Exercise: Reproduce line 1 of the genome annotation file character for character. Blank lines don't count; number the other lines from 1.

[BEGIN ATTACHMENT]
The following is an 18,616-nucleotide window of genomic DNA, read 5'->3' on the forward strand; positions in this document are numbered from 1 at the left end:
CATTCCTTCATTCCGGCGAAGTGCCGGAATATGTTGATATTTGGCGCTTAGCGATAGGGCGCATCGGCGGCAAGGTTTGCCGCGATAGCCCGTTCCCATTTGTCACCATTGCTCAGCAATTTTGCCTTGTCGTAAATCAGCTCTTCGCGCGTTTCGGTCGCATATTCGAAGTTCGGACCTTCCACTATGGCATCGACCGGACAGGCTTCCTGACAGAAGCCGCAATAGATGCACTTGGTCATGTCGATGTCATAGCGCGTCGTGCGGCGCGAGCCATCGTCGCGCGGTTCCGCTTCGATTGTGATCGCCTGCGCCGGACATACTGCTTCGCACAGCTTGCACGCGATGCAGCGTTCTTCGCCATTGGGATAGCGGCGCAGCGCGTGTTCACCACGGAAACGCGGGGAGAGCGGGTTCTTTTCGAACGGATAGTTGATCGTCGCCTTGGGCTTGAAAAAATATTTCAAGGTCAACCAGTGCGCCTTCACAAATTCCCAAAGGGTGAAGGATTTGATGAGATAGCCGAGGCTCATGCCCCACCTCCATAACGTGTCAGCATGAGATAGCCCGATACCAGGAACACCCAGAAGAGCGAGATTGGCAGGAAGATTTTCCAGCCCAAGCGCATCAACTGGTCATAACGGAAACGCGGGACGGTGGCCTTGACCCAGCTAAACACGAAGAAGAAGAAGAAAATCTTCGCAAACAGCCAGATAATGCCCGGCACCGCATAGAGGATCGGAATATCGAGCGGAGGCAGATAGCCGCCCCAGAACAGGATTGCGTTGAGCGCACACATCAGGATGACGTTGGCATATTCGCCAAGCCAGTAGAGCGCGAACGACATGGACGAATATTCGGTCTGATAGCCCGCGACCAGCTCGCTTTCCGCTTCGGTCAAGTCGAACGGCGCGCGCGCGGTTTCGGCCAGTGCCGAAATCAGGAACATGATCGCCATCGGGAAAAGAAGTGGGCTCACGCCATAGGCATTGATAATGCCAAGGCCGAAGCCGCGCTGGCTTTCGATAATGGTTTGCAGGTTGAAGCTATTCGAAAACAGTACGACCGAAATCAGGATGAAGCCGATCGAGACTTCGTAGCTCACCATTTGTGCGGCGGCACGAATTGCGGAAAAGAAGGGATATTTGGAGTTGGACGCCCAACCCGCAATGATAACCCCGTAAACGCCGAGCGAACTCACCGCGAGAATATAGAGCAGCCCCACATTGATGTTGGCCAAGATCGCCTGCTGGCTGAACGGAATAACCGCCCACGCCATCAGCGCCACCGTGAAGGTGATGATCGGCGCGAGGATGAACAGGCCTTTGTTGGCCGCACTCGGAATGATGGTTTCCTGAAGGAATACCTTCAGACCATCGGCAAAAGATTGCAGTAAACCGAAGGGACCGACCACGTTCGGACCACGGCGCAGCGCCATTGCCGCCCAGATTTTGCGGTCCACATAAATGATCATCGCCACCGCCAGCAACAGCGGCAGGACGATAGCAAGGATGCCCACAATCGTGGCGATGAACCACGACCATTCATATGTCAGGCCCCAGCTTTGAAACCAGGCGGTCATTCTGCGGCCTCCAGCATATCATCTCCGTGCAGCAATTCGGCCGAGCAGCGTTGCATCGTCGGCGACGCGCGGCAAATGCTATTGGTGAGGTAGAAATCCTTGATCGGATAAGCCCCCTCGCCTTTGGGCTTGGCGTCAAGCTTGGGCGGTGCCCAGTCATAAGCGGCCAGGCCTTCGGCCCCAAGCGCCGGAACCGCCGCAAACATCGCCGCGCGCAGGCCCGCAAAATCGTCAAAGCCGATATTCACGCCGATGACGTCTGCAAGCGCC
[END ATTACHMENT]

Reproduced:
The following is an 18,616-nucleotide window of genomic DNA, read 5'->3' on the forward strand; positions in this document are numbered from 1 at the left end: